I couldn't leave you hanging forever. Here is the story where I choose between being a product manager for a major Telecom company or following my dreams.
It had been nearly two years since graduation and all I had to show for it was a resume holding more than three jobs and an address that wasn't my parents. This was not the way I had imagined my life. Did I really want a career as a secretary for an executive in the telecom industry? There was very little a female English Major could do in the early 1990s - teacher, store manager, secretary or graduate school. I finally decided that if I had to be a secretary I would rather do it in Hollywood than in Washington, D.C. So, I thanked my manager for his very kind offer to try to find something for me in his department and told him that I really wanted to move to L.A. and try my hand at the entertainment industry. He was great about it. He brought me an incredible going away present - a Thomas Bros. Street Map of LA.
For anyone who hasn't lived in L.A., the Thomas Bros. maps were the bible. They were bought out by Rand McNally a few years ago, but Rand McNally has been smart and kept the street maps - even extending them to other cities. The Thomas Bros. guide was the ONLY way you could figure out how to get anywhere in the city. The maps were in a landscape format and bound with a spiral wire. This was before the days of Mapquest, so this set of maps was the only way to make sure you knew how to get to your destination. All in all - it was an amazing gift.
So, about four months later I had managed to save over $5000 and felt that I was ready to hit the road. I decided to take a longer time to get to L.A. than most people do. Rather than the 3 day rush across the states by highway, I opted for a more leisurely path. As I wound my way through seven of our southern states I learned a great deal about our country. I learned that New Orleans feels like home even though I have never lived there, that the Navaho reservation is not a bad place to get a nail in your tire and that truck drivers can actually be very kind and decent people if you let them show you that side. I also learned that a little adventure in your soul goes a very long way in life.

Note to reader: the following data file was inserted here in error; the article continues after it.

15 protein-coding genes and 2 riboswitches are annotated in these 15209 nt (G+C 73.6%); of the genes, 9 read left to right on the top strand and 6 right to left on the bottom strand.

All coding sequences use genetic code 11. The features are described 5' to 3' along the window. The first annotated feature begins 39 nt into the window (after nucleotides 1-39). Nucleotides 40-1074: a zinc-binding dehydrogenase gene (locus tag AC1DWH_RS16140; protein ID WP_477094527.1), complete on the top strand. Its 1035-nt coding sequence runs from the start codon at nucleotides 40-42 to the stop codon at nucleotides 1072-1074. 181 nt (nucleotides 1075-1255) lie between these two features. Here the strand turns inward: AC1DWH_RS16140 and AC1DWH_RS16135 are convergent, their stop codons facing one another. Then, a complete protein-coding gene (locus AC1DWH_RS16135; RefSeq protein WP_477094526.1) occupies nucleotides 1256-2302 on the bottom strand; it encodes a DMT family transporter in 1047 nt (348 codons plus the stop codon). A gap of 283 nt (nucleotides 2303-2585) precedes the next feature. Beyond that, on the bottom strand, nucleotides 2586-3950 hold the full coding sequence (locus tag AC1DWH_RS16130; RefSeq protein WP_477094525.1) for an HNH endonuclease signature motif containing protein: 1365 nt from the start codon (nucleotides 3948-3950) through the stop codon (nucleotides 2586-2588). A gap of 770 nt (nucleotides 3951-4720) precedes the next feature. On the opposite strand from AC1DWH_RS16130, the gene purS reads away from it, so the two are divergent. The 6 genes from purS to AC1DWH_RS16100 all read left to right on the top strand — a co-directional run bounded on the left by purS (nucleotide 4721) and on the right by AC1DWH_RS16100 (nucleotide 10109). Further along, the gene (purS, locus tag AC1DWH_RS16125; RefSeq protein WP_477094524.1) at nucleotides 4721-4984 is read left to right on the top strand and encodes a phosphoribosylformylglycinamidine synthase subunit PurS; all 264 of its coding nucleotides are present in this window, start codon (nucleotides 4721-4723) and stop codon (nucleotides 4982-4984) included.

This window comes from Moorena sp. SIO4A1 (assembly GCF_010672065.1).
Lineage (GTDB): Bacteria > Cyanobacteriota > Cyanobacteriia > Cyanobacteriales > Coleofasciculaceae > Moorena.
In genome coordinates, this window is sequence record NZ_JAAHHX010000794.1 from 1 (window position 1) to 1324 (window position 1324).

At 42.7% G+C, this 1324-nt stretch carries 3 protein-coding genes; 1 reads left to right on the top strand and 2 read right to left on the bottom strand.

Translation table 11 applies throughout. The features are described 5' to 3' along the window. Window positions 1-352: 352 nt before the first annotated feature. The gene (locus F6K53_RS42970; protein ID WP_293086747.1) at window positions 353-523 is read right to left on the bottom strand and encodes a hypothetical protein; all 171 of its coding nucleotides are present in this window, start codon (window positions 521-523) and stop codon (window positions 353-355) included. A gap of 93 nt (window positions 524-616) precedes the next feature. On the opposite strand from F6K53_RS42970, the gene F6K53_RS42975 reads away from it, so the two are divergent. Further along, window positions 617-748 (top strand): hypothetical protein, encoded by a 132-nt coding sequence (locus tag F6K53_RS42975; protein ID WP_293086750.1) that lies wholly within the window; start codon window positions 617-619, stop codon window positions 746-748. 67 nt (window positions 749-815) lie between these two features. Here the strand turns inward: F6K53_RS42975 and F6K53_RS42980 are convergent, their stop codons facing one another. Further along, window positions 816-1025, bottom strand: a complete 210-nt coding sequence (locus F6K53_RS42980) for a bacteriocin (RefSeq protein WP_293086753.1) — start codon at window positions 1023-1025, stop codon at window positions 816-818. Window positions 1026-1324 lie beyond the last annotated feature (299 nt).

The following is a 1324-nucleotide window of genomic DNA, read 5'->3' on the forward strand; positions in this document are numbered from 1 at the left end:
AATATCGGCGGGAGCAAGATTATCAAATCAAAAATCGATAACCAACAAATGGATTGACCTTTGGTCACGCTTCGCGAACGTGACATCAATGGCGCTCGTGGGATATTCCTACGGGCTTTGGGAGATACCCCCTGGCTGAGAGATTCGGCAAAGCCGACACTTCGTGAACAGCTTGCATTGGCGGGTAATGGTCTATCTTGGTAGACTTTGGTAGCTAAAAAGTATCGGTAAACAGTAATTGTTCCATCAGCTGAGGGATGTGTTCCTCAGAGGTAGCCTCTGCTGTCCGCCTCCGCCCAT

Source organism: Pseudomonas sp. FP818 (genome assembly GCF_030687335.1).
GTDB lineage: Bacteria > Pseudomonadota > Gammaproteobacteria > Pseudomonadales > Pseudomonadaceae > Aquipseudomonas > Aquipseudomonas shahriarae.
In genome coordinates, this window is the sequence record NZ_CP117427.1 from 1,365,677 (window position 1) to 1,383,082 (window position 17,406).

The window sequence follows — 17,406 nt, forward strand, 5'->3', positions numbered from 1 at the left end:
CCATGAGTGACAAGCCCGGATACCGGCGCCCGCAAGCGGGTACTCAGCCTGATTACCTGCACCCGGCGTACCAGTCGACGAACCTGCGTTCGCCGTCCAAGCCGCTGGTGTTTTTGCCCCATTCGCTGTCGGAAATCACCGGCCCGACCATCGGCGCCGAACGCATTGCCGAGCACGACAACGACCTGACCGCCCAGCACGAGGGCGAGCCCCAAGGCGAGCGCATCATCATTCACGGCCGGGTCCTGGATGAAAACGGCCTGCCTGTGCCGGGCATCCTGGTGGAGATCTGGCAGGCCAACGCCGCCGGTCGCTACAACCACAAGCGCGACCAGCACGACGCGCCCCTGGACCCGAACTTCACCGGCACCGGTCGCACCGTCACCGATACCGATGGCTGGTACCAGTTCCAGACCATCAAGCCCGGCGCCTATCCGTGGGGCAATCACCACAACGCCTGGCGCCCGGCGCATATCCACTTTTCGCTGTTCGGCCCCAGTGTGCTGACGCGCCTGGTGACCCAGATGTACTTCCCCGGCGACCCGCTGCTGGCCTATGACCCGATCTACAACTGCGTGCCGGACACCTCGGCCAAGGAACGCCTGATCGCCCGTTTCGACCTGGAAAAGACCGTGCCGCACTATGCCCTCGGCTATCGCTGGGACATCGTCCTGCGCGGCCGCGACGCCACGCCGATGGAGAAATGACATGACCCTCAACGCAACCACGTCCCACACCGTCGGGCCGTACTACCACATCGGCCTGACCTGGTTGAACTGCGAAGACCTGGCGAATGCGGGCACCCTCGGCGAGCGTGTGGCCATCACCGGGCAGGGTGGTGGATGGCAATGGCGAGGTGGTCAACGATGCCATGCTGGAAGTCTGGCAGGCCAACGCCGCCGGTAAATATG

I arrived in Los Angeles about three weeks after I left Virginia. My first few weeks in town were spent papering every office I could find with resumes, temping and sleeping at a friend's apartment. By week four I had a roommate and an apartment. By week five I had a gig as a production assistant for a new show on MTV. For those of you who actually remember shows that were on MTV more than a decade ago, I was a PA on the pilot of "Dead at 21" starting Jack Noseworthy, Lisa Dean Ryan and Whip Hubley. It was a great experience, I learned a lot about what life on the set of a TV show could be like. The cast and crew of TV shows become a family with all the function and dysfunction that implies.
I went from the Pilot of "Dead at 21" to the role of department assistant (secretary) in the Series Development office for MTV Networks in L.A. where I got to help develop several shows including "Real World 3: San Francisco," "Road Rules," and "Singled Out." Now, what a development office does may or may not surprise you. These are the "suits" often discussed in not so nice tones by the creative side of Hollywood, although I don't remember any of us ever wearing a suit. Our job was to find the shows that our audience (12-18 year old, white males) would find interesting enough to tune into every time they were on and then take them to pilot and beyond if they got picked up. This process involved a lot of breakfast and lunch meetings as well as brainstorming sessions, note taking on edited tapes and contract reviews. I think I would have enjoyed this job more if I hadn't been torn between two bosses and all the politics.
The thing is that I did it. I got my do-over. I got to try the entertainment industry, pretty much on speed. Not many people go out there and land a gig that leads to another gig in their first five weeks in town. I got to meet a great number of very interesting people and have some very interesting conversations. (Jack Noseworthy once told me I would be a producer one day...funny thing is I did have that title eventually.) I miss the people I knew back then and wonder what they are up to these days. Then again, I am not the best at keeping in touch with people, so I tend to lose them. If by any chance someone reading this knew me back in my MTV days, feel free to drop a line!
Next Do-Over - From A Different Angle